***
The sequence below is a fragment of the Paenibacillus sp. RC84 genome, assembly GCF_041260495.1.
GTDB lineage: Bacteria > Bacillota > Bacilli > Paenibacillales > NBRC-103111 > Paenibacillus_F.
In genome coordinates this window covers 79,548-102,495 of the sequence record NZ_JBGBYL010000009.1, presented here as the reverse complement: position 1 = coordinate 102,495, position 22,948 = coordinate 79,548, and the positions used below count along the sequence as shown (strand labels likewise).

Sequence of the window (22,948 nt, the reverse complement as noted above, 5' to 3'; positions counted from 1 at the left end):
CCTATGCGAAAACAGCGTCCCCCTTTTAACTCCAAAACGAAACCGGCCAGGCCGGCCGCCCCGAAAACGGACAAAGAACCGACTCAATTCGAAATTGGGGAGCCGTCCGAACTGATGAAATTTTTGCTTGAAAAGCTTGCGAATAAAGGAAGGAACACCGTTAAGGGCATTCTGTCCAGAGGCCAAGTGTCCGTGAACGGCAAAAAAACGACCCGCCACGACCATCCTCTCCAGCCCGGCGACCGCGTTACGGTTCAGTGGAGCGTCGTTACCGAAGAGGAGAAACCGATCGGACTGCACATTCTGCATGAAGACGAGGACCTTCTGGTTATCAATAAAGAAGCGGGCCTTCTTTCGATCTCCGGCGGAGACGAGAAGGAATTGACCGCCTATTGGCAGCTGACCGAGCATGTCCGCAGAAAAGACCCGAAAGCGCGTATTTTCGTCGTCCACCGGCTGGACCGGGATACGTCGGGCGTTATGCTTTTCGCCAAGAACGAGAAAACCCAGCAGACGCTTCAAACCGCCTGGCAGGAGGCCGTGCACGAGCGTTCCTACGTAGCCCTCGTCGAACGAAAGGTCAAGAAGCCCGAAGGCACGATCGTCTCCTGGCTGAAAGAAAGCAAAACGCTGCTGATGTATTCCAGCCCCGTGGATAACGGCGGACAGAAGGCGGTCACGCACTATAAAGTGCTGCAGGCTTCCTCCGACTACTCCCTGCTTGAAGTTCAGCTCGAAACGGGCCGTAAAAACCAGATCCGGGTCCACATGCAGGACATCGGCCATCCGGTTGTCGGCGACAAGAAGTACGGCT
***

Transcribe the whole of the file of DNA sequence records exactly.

The sequence below is a fragment of the Paenibacillus sp. RC84 genome, assembly GCF_041260495.1.
GTDB lineage: Bacteria > Bacillota > Bacilli > Paenibacillales > NBRC-103111 > Paenibacillus_F.
In genome coordinates this window covers 79,548-102,495 of the sequence record NZ_JBGBYL010000009.1, presented here as the reverse complement: position 1 = coordinate 102,495, position 22,948 = coordinate 79,548, and the positions used below count along the sequence as shown (strand labels likewise).

Sequence of the window (22,948 nt, the reverse complement as noted above, 5' to 3'; positions counted from 1 at the left end):
CCTATGCGAAAACAGCGTCCCCCTTTTAACTCCAAAACGAAACCGGCCAGGCCGGCCGCCCCGAAAACGGACAAAGAACCGACTCAATTCGAAATTGGGGAGCCGTCCGAACTGATGAAATTTTTGCTTGAAAAGCTTGCGAATAAAGGAAGGAACACCGTTAAGGGCATTCTGTCCAGAGGCCAAGTGTCCGTGAACGGCAAAAAAACGACCCGCCACGACCATCCTCTCCAGCCCGGCGACCGCGTTACGGTTCAGTGGAGCGTCGTTACCGAAGAGGAGAAACCGATCGGACTGCACATTCTGCATGAAGACGAGGACCTTCTGGTTATCAATAAAGAAGCGGGCCTTCTTTCGATCTCCGGCGGAGACGAGAAGGAATTGACCGCCTATTGGCAGCTGACCGAGCATGTCCGCAGAAAAGACCCGAAAGCGCGTATTTTCGTCGTCCACCGGCTGGACCGGGATACGTCGGGCGTTATGCTTTTCGCCAAGAACGAGAAAACCCAGCAGACGCTTCAAACCGCCTGGCAGGAGGCCGTGCACGAGCGTTCCTACGTAGCCCTCGTCGAACGAAAGGTCAAGAAGCCCGAAGGCACGATCGTCTCCTGGCTGAAAGAAAGCAAAACGCTGCTGATGTATTCCAGCCCCGTGGATAACGGCGGACAGAAGGCGGTCACGCACTATAAAGTGCTGCAGGCTTCCTCCGACTACTCCCTGCTTGAAGTTCAGCTCGAAACGGGCCGTAAAAACCAGATCCGGGTCCACATGCAGGACATCGGCCATCCGGTTGTCGGCGACAAGAAGTACGGCT